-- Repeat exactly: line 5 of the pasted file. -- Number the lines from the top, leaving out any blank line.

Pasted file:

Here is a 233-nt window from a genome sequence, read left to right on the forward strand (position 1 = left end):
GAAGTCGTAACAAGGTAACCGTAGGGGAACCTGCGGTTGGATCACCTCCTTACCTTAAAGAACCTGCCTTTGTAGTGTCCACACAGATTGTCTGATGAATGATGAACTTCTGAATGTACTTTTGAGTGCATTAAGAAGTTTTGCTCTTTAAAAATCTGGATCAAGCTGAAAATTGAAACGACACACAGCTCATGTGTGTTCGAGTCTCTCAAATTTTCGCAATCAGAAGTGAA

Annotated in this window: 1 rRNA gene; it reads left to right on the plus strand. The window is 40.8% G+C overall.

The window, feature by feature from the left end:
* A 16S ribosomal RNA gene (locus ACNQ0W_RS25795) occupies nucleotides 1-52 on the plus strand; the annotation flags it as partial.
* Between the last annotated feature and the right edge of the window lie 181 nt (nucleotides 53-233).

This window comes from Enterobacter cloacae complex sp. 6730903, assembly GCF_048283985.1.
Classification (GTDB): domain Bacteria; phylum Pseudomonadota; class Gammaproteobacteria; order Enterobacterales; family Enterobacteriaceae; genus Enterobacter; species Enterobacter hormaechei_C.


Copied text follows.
* A 16S ribosomal RNA gene (locus ACNQ0W_RS25795) occupies nucleotides 1-52 on the plus strand; the annotation flags it as partial.